Tim Vandenack
Tim Vandenack
In Indiana Buzz, reporter Tim Vandenack blogs on politics, immigration, elections, taxes, errant geese and more.

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Gays in Elkhart County: They're there, just under the radar

The conservative nature of the area works against being too out in the open.

Posted on March 3, 2014 at 3:50 p.m.

Monday March 3, 2014

The gay community in Elkhart County isn't too terribly visible, not to the general public, anyway.

That doesn't mean it's non-existent.

I spoke to three reps from the area community — Chad Crabtree, Rob Van Ess and Lynn Young — for their take on the concluded-for-now debate in the Indiana legislature on the proposal to ban gay marriage (look here for that story). Along the way, they offered some observations on the area gay community.

There are "pockets" here in Elkhart Community, said Crabtree, a recruitment counselor at Indiana University South Bend who lives in Elkhart. But the gay community keeps a fairly low profile.

"I know some gays, but I don't know them all. I think they're there, just more quiet, under the radar," he said. He lived for a time in Richmond, Va., and the community there was larger and more accepted, "which I thoroughly miss."

Crabtree, Democratic candidate for the Osolo Township trustee spot, broached the notion of having a Guerrilla Gay Bar event in Elkhart, picking a night spot and inviting the gay community to show up, en masse, as is done periodically in South Bend (look here). "Wouldn't that be a hoot?" he said.


Van Ess, pastor at First Congregational United Church of Christ here in Elkhart, says the gay community here is quiet, he suspects because the area is relatively conservative. If you publicly self-identify as gay, he said, "there's always a risk" it may jeopardize your job or, if you have children, potentially subject them to adverse treatment. He married his partner in a civil ceremony.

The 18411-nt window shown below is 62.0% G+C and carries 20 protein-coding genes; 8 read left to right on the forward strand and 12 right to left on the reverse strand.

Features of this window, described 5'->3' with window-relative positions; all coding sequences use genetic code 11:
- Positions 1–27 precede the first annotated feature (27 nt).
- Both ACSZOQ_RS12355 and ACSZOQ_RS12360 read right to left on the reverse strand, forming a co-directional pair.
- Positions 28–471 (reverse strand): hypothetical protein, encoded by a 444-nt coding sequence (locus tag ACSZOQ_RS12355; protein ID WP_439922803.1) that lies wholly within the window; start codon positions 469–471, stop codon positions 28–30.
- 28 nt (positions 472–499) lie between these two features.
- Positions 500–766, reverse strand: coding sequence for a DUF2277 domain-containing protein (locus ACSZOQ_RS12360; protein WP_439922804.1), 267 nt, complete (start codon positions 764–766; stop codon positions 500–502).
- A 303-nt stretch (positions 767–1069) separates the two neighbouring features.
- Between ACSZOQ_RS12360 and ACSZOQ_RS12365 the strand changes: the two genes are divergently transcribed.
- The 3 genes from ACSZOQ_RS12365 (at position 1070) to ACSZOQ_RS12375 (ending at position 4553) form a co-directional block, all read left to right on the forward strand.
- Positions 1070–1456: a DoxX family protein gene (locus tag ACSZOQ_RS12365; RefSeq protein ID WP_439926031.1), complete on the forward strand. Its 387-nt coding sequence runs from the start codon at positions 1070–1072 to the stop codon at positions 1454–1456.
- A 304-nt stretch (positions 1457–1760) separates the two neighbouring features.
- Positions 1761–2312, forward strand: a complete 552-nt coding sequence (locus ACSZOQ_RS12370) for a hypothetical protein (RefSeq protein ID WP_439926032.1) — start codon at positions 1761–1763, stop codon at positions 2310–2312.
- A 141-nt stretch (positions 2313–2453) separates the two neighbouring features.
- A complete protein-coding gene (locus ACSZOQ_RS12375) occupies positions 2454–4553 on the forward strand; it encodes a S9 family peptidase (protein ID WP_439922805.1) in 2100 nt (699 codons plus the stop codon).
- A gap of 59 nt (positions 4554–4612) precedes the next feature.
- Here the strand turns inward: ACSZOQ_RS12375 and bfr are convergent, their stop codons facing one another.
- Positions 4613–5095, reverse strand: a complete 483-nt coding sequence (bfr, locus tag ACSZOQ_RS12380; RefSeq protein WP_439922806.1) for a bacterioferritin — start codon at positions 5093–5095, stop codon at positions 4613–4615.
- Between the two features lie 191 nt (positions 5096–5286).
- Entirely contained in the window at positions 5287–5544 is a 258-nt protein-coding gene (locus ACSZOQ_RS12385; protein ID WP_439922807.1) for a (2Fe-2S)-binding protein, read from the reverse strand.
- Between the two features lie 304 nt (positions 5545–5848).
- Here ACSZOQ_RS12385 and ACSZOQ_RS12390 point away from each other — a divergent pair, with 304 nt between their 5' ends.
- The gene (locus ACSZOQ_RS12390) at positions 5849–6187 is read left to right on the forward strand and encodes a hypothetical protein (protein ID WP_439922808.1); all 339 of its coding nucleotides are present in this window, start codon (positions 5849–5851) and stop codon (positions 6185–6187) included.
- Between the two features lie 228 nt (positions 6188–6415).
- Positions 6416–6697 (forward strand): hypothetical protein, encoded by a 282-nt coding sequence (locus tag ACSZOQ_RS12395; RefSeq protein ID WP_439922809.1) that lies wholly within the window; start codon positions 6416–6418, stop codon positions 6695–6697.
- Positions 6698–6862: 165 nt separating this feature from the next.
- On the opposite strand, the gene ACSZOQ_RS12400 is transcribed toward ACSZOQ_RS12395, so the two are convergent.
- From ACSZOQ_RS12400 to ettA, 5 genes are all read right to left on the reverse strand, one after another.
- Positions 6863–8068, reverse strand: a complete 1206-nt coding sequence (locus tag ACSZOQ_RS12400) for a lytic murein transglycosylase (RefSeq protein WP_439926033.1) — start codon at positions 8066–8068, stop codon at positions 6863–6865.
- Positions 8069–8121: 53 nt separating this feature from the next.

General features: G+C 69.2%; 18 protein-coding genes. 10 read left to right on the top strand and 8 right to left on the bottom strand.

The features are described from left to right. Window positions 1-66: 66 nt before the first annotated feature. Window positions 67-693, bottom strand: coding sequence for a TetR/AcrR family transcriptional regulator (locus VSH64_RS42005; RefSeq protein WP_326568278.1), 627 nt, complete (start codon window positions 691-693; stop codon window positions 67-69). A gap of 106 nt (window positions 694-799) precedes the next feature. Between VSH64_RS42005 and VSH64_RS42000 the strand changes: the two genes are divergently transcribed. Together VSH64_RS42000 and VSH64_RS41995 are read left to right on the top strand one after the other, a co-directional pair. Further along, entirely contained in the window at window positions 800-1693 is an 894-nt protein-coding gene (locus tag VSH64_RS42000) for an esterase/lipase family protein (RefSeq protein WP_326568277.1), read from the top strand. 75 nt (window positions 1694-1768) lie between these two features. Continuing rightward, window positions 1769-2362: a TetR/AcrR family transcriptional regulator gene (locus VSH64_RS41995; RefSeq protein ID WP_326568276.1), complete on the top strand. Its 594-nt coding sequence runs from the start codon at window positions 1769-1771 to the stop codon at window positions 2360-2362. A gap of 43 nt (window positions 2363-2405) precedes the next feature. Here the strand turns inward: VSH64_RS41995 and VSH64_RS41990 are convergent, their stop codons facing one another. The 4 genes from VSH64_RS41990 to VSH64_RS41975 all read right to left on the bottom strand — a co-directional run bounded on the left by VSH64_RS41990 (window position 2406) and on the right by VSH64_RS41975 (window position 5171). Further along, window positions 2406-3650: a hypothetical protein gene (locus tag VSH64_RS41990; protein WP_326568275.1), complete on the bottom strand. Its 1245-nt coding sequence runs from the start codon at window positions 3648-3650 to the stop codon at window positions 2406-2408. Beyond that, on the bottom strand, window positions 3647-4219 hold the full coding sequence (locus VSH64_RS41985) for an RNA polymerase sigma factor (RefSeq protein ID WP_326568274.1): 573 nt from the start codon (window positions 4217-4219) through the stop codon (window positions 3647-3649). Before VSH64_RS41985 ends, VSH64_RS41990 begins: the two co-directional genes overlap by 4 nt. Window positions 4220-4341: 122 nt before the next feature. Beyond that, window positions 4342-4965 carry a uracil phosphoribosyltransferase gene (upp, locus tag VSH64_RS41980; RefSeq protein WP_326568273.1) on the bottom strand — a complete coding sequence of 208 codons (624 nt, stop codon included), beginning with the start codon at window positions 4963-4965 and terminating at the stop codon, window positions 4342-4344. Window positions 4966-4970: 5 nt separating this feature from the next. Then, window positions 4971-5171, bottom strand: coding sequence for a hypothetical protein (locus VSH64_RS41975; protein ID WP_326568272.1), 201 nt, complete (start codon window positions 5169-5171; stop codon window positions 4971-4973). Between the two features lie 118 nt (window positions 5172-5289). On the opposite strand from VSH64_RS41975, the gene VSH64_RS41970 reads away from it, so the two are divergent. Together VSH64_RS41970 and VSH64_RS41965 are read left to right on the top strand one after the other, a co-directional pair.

Young, from Walkerton, echoed Van Ess' observations. She attends Van Ess' church here and works an instructor at IUSB in South Bend.

The gay community in Elkhart County "isn't as robust as it could be," she said.

Gay people run a risk being too upfront and generating backlash from others, so they regularly have to make a mental calculation about how open they can be depending on the particular circumstances of the moment, keeping quiet if necessary. Young married her partner in Massachusetts a year and a half ago and though she doesn't feel at risk, she avoids public displays of affection.

"There is a mental thing that goes on. Is it safe?" she said. "It's kind of crappy that I should have to."

The recent debate over House Joint Resolution 3, the proposal to define marriage as the union of one man and one woman, precluding gay marriage, helped generate perhaps of measure of more tolerance for gays, she said. On the other hand, it also gave rise to the voices of those on the other side of the spectrum, too.

HJR 3 will likely come up for debate again by Indiana lawmakers in 2015 or 2016. Presuming they approve the measure as they did earlier in the current session, it would go to voters for final consideration in the November 2016 vote.

Seven of the eight lawmakers representing portions of Elkhart County in the Indiana House and Senate voted for HJR 3.

Tim Vandenack is a reporter at the Elkhart Truth newspaper. Reach him at tvandenack@elkharttruth.com or 574-296-5884. Visit him on Facebook or follow him on Twitter at @timvandenack.


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